One of the things that you'll find as you learn more music, and figure out your chord shapes is the concept of keeping fingers where they are when you can to transition between one chord and another, or the typical shapes of chords (i.e. which fingers go where) that can be applied whenever you see a chord with a similar shape. Generally but not exclusively, it's "one finger per fret" kind of thing, i.e. forefinger on first fret, middle finger on second fret, ring finger on third fret, pinkie on fourth fret. This definitely is not definitive, but it's a good starting point. Again, if you're playing with chords, there are typical fingerings for common chord shapes, so start there, but it's also important to be able to use the same shape with different fingers, because of transitions in music that would make a different set of fingers make more sense in that particular moment.
I've shared this video before, but it's a really, really important set of exercises to build finger independence, which you will find helps enormously as you improve your ukulele skills, and build more songs and chords into your repertoire:
You may also find this video helpful:
One point from this video: you'll notice how she's bringing her pinkie finger in towards the fretboard by rotating from the shoulder, moving the elbow, not by rotating just at the wrist.
Good luck! There's so much to learn at the beginning, it just feels so overwhelming sometimes, but with consistent play, things start to become easier and make sense (I promise)!
Matt Stead, in his Beginner Ukulele YouTube series, talks about anticipating and planning for chord changes. If you know the sequence of the chords in a piece, then you can plan for alternative fingerings to ease the transition between chords. (Kind of like in band music, where you're often cautioned to "check the roadmap" before playing a piece to figure out things like repeats and alternative fingerings.)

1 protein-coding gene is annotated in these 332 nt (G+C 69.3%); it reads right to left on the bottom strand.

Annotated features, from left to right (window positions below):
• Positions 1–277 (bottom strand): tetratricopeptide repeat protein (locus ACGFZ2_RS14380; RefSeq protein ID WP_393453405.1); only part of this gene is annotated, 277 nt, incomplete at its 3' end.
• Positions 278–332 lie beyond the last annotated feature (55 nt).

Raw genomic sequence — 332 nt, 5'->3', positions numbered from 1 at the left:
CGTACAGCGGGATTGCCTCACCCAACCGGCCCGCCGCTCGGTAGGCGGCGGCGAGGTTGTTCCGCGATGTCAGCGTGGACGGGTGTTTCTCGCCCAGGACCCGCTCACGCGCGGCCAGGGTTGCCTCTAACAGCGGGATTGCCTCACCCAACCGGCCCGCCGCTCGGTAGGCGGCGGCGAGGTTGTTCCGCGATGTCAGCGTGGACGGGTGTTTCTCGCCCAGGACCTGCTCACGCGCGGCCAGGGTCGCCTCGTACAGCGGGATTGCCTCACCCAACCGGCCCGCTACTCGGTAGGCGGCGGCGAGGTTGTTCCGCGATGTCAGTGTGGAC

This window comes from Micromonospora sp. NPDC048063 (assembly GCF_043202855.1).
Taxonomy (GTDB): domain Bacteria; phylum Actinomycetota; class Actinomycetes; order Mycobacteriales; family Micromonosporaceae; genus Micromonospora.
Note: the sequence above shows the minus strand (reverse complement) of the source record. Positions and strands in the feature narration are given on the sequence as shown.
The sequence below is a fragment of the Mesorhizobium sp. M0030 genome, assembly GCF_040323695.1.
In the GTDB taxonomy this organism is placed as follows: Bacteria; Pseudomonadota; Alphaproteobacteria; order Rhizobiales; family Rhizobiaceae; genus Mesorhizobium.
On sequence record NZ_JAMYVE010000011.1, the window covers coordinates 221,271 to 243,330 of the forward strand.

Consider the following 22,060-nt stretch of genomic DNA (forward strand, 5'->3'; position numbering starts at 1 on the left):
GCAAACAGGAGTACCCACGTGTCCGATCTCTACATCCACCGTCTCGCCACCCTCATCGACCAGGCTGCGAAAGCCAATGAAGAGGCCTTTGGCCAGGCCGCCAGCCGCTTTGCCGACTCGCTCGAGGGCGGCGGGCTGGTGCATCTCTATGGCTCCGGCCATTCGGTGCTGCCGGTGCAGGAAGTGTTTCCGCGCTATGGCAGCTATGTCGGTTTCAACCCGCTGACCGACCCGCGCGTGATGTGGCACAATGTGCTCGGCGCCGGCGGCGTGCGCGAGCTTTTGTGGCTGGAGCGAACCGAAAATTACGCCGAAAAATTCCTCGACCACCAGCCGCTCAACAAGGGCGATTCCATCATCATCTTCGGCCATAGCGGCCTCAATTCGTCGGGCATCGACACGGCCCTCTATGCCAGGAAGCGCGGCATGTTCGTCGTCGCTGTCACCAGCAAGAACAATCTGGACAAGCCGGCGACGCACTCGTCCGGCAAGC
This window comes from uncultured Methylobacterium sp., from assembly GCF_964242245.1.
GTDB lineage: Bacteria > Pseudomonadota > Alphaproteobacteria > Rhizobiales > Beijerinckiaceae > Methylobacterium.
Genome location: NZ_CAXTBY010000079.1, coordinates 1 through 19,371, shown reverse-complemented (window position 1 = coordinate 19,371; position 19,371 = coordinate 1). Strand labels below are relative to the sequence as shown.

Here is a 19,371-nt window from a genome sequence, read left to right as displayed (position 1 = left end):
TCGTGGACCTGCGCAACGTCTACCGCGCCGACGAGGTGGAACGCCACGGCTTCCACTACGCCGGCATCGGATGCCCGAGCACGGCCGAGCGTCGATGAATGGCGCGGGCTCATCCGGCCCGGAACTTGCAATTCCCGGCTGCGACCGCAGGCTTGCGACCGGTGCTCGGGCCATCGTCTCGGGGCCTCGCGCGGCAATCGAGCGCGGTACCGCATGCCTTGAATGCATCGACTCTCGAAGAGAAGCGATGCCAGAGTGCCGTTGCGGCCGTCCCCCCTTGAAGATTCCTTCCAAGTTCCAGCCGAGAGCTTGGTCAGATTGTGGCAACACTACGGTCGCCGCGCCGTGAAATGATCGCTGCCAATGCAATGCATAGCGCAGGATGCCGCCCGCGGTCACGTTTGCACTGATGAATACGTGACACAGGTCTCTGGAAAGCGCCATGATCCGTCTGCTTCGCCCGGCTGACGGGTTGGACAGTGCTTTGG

I found this revelatory: You don't have to be bound by the proscribed fingerings of a chord. (Hope this touches on your question at least a bit.)
As for what fingers go on which frets when playing specific notes up and down the fretboard, my (beginner!) understanding is that you use index finger on first fret, middle finger on second fret, ring finger on third fret, and pinkie on fourth fret, and then go back to the index finger for the fifth fret, middle finger for sixth fret, etc.
Others will chime in with more detailed information.
I think a certain level of flexibility (figuratively speaking) is needed, as efficiency can vary based on progressions as stated above. Being able to predict how best to move down the neck can come from knowing the chord changes and trying to move from one to the other with the least change in fingering as possible. In other words, practice, practice, practice.
Interestingly, I broke my ring finger on my fretting hand as a senior in high school (in my 40's now) and cannot reach the 1 and 2 strings accurately as the end knuckle no longer bends. I have learned to compensate for this with my pinky and some odd stretches that now feel natural. It makes it very difficult for me to teach people the basics as I've had to throw them out the window.
Everyone is different- what I find simple and intuitive often gets me yelled at by other players in my groups - I don't play the chords "as written", for example.
Most of the books show an A7 as 0100 - coming from a guitar background, that chord shape should be (to me) 2130.
And when I'm doing the C-Am-F-G7 progression, I use anchor points - the shapes are (C) 0003 (Am) 2003 (F) 2013 (G7) 0212; I plant the ring finger and move it once in those 4 chords, plant the middle finger for 2nd & 3rd chords, only moving for the 4th chord, index finger plants and stays for 3rd and 4th chords.
That's 1st position - 2nd position barre chords have three shapes - 5433, 3453, 5553, & 7775 (last 2 chords are same shape, just slide up 2 frets).
Are they "by the book"? I dunno, I never read the book. In order to describe what I do, I had to play the chords and count the frets, then write 'em down, because I can't do tablature, either.
But if it sounds right, it is right.
Feel free to disagree.
And I can't address waxing the neck, as Nickie suggested, but if you are playing outside in the Northeast in the summer, bring some cornstarch-based unscented powder, and a towel. You will need 'em.
I am not sure how helpful this will be but one of the best ways I found to practice when I was new to the uke was through the 'worm'. I think it really helps build up one's muscle memory and to get used to where the fingers should 'normally' be.
Phil Dolman explains it as the first exercise in this video below: